American’s have one of the most twisted relationships with food as compared to Belgium, France and Japan. One study showed that Americans get less pleasure from food and worry more about whether or not what they are eating is healthy. Yet, we have higher obesity levels. We also exercise more than any other country.

Food is not the problem here. It is our relationship to it and our bodies that is.

Food is meant to be pleasurable. Yet, we constantly find ways for punishing ourselves with it. We actually allow ourselves to feel guilty for enjoying what is on our plate. As penance for that we tell ourselves that we will work out harder or avoid certain food for the rest of the week. We can never just eat and be okay with it. Food is never just about eating, it is always about a deeper struggle within ourselves.

Even when we are eating “healthy” food, we have destructive conversations in our head. We tell ourselves that we have been so “good” today we need to not mess it up by eating after a certain time or eating a carb before bed or eating at all before bed. Sometimes we just go to bed in order to avoid the possibility of eating at all. We praise ourselves for our will power and our ability to avoid or restrict certain foods. The better we are at this behavior, the better we feel about ourselves.

The problem with that? When eating is a defining factor in your success or failure as a person, you can not have a peaceful relationship with food.

As people, we are pleasure seekers. Food is one of those great pleasures. When we deprive ourselves of the pleasure of eating and enjoying food, we become obsessed with it. We all want what we can’t have. The desire for food is meant to be fulfilled and when it is ignored it will not be silenced. It will be on your brain 24/7. It will build and build until you finally give in.

Of course when we do not allow ourselves something we truly want, we will rebel. We will binge. We will “fall off the wagon.” We have told ourselves that pleasure and food must be suppressed. “Health” and weight-loss must be the only focus and decision maker behind our choices. If we can not keep in control with that, then we just don’t have enough “will power.”

You are not lacking will power because you went for the doughnut. Think of areas in your life where will power has served you greatly. You have will power! There is a reason why you continually lose it around food, however… because the two were never meant to go together in the first place.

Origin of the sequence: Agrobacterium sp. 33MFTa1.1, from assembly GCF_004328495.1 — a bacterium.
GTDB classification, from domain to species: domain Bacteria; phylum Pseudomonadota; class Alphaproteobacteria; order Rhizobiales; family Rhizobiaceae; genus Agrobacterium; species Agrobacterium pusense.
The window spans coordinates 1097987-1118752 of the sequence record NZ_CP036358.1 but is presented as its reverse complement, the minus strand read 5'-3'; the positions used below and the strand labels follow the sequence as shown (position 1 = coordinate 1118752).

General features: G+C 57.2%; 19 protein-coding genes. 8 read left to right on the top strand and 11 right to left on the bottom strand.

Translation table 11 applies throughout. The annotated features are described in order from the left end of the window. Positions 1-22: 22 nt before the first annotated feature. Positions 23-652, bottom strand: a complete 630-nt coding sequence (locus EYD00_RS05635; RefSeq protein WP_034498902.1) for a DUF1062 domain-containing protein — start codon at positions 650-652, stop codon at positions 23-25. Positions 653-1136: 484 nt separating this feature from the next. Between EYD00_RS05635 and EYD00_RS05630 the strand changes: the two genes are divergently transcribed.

If you have to throw salt on your plate in order to refrain from eating off it, if you have to throw a napkin over your food to signal yourself you are done, if you rely on portion sizes to tell you when it is time to stop eating rather then your internal bodies signals, you are not respecting your body. You are not respecting the role food plays in feeding and bringing pleasure to your body. You are only feeding your belief that your body can not be trusted in regards to food. That you need to do better. You need to take action.

Sadly, for most of us, that means trying to suppress our appetites and cravings by trying to control what we eat. It is a losing battle. That is not the strategy we should be taking to have healthier bodies.

Food would not constantly be on your mind if your relationship with it was not so slanted. When food is on the brain you must recognize that as a way of your body saying, ” I need attention.” Not just in the “I am hungry ” way but in the ” I feel lonely. I feel tired. I feel rejected. I feel worthless. I feel abandoned, I feel bored, I feel stressed” way. Not only must we recognize these feelings but we must validate them. We do that by allowing them to be present. We accept them. We do not judge them. 

Judgement is by far the most violent action we use against our bodies. Finding our way out of it is an essential tool towards healing our relationship with food.

God did not create food to be a tease for you. He did not make such pleasure in eating in order to bring you to binging or restricting. Society has done that. We have done that to ourselves. We have created a label for food that reads ” If I don’t make you thin or healthy, you are a horrible person for eating me.”

You have a choice to either give in to the constant battle of wills over what you eat (and constantly be obsessing over food) or to chose to stop participating in the absurdity of all this confusion around food. You can keep riding the diet roller coaster or get the heck off of it and get on the journey that you really hunger for…peace with yourself and freedom with food.